I live a double life. By day, I am a software developer, living in a world where your choice of hoodie, afternoon beer, and text editor mark your rank within the social tribe. At night, my mousy ponytail comes down and the Givenchy Rouge goes on as I fire up my snowball microphone and HD webcam. No doubt, I’m probably getting naked for guys whose open source code I use day to day in my projects. I’m a tech geek and proud cam model. That’s why last month’s Federal Trade Commission ruling that the popular photo sharing mobile app Snapchat deceived its users has me fuming.
The story of Snapchat reads like the typical Silicon Valley tech bromance novel. Founded by Bobby Murphy and Evan Spiegel when they were students at Stanford and living in the school’s Kappa Sigma fraternity house, the early years of Snapchat are chronicled in Forbes. They were frat-bro misogynists with little regard for the women of Stanford, illustrated by some emails obtained by Valleywag that Spiegel sent to his Kappa Sigma brothers which included the term “sororisluts.”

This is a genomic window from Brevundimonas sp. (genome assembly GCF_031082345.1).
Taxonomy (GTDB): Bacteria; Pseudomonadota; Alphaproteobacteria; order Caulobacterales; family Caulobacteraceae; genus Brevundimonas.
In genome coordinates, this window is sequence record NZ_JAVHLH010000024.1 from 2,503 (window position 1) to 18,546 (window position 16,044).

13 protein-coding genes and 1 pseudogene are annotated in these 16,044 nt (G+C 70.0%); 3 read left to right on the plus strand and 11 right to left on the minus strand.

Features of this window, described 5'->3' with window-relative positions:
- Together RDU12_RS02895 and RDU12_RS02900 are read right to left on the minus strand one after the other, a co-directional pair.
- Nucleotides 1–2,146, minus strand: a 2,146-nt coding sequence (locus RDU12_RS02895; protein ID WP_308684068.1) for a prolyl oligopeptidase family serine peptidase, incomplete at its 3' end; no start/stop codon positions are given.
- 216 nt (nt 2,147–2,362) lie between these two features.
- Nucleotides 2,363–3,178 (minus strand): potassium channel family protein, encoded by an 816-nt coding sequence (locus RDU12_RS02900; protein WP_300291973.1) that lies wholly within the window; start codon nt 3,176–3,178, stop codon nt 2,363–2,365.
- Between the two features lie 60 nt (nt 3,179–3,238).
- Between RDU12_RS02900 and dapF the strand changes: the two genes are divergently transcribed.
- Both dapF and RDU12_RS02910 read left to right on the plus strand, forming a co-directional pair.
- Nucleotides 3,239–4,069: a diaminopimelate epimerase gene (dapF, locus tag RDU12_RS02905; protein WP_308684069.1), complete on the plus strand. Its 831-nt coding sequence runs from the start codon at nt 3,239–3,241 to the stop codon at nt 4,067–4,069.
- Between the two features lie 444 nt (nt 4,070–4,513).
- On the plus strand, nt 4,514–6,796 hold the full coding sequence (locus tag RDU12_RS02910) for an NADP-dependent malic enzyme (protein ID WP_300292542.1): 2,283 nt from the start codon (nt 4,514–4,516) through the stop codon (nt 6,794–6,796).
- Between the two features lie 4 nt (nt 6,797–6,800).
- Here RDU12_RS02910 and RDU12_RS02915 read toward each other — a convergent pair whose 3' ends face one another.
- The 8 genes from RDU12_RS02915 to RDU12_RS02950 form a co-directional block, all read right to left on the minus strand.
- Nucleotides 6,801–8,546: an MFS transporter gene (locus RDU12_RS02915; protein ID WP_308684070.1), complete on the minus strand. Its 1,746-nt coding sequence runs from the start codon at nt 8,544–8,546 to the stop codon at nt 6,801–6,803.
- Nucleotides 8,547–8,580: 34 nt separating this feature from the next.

Snapchat’s main value proposition is that the app allows users to send mobile photos that are secure and which are deleted from the recipient’s phone after one viewing. However, the FTC found that the app is not secure at all. The FTC’s ruling details that the company failed to communicate security holes to users. These security holes include a hacker security breach, a recipient’s ability to take a screenshot of a photo without notifying the sender, and the fact that images were not deleted after a recipient opened them. According to a press release from the FTC, “Snapchat deceptively told its users that the sender would be notified if a recipient took a screenshot of a snap. In fact, any recipient with an Apple device that has an operating system pre-dating iOS 7 can use a simple method to evade the app’s screenshot detection, and the app will not notify the sender.” The FTC also found that Snapchat “tracked and transmitted some users’ location information and collected data from their address books without consent.” Although many users who trusted Snapchat with their private photos were surprised to learn about the FTC’s findings, the history of the company points to a disregard for user security almost from the start.